Proposal for Teacher Pay Increases to Go Before BOE
Hawai‘i State Department of Education announced its proposal today on its efforts to tackle teacher shortages through increased pay.
During a press conference at Central Middle School on O‘ahu, Gov. David Ige spoke about his support to provide extra compensation for teachers in special education, hard-to-staff geographical locations and Hawaiian Language Immersion programs.
Click here to read the full proposal.
“For all the time I’ve been involved in public service, a shortage of teachers has existed,” Ige said. “I do believe our students deserve better; they deserve a qualified teacher in every single classroom.”
The department is seeking approval from the Board of Education to provide an annual shortage differential of $10,000 per each qualified and licensed special education classroom teacher; and an annual differential of $8,000 per each qualified and licensed Hawaiian language immersion classroom teacher.
The Department is also seeking approval from the BOE to create a 4-tiered system, based on vacancy rates in rural areas, that provide annual shortage differentials ranging from $3,000-$8,000.
Three hard-to-staff locations identified on the Big Island are the Kea‘au Complex, Ka‘ū Complex and Pāhoa Complex.
“This is the first step in a comprehensive program that we are looking at to end the teacher shortage and we are starting with those positions that have been the toughest to staff all across the state,” Ige said.
The proposal goes to the Board of Education for approval on Thursday. If approved, Ige said he’s worked the funding for these differentials into the State’s executive supplemental budget, which will be submitted in mid-December to the legislature.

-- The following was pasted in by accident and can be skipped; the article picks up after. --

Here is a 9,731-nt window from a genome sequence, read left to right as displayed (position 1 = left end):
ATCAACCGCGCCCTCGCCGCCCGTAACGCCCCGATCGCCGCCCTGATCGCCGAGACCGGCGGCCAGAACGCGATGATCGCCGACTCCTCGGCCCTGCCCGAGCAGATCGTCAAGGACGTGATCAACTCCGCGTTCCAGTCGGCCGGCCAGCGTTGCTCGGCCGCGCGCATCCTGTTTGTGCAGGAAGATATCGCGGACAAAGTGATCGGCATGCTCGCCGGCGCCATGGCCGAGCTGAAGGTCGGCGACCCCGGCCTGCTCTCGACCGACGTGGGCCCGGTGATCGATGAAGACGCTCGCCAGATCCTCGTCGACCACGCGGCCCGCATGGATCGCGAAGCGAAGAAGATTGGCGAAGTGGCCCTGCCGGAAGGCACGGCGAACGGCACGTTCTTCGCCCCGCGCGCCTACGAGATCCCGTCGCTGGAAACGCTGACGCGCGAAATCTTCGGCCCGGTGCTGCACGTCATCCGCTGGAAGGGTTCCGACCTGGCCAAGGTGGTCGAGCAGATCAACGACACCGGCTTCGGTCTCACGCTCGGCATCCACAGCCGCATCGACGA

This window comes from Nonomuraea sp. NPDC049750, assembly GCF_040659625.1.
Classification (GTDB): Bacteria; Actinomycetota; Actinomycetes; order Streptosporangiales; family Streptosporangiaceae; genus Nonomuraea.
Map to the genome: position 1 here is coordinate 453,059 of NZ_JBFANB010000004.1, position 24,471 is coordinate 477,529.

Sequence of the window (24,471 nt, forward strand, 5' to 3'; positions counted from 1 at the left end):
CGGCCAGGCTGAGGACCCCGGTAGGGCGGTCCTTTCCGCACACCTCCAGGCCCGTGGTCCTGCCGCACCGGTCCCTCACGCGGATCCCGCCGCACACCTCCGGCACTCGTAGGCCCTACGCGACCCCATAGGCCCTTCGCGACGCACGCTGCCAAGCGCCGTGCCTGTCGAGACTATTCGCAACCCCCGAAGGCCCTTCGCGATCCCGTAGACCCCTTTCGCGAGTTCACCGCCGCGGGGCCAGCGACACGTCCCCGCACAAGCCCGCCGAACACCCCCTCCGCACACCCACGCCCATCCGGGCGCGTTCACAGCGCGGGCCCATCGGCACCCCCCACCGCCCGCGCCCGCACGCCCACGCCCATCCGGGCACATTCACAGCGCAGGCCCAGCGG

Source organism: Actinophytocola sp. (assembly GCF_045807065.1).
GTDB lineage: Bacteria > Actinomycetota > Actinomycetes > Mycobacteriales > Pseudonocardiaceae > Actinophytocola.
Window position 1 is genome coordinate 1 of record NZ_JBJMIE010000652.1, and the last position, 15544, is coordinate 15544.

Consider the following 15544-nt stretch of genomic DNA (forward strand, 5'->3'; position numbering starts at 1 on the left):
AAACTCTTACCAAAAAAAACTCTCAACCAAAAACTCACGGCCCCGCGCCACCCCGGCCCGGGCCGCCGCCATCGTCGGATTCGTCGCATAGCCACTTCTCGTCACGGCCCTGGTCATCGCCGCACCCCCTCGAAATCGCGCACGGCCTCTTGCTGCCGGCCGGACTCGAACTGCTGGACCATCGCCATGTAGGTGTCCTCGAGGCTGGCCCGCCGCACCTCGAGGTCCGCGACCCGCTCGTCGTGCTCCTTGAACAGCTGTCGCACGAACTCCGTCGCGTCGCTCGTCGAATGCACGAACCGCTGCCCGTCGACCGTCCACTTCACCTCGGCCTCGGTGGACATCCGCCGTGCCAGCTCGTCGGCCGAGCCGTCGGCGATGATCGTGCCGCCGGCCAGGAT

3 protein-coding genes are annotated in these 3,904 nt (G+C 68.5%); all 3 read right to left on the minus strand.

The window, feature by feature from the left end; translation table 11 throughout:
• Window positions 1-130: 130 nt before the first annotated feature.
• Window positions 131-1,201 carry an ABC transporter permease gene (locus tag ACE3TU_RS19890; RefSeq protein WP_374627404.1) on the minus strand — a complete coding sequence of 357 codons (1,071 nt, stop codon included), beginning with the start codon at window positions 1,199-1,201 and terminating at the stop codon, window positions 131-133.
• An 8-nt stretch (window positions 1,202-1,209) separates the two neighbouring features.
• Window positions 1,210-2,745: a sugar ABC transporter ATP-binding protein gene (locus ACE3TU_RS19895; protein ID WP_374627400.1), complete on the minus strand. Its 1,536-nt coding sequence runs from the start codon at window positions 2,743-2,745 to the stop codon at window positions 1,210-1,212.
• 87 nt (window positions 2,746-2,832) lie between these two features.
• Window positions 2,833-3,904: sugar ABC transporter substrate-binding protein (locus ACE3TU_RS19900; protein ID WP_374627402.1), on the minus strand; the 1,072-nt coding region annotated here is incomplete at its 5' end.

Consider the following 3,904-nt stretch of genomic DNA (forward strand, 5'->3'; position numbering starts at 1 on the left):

If funding becomes available, those affected teachers would receive their differentials in January 2020 in an effort to keep those educators from transferring out of the rural areas.
During Tuesday’s press conference, Superintendent of Schools Christina Kishimoto said the teacher shortage has created an equity issue for the students with the highest needs.
“We have a shortage right now in our State and we must take bold action to help us realize Hawaii exceptional public education system,” Kishimoto said. “Inaction is not an option and that’s why we’re here today.”
This differential proposal is one of three phases the DOE hopes to enhance teacher recruitment and retention for the State. Kishimoto said she intends to present the second phase to the legislature in January.
“While today’s announcement is undoubtedly positive news, know that we are not taking our foot off the gas,” she said. “It is our collective responsibility to keep moving forward to solve this.”
Kishimoto added the department has made a promise to provide equitable education to every child in Hawai‘i.
“I’m committed to enhancing a profession that engages the most important and noteworthy work,” she said.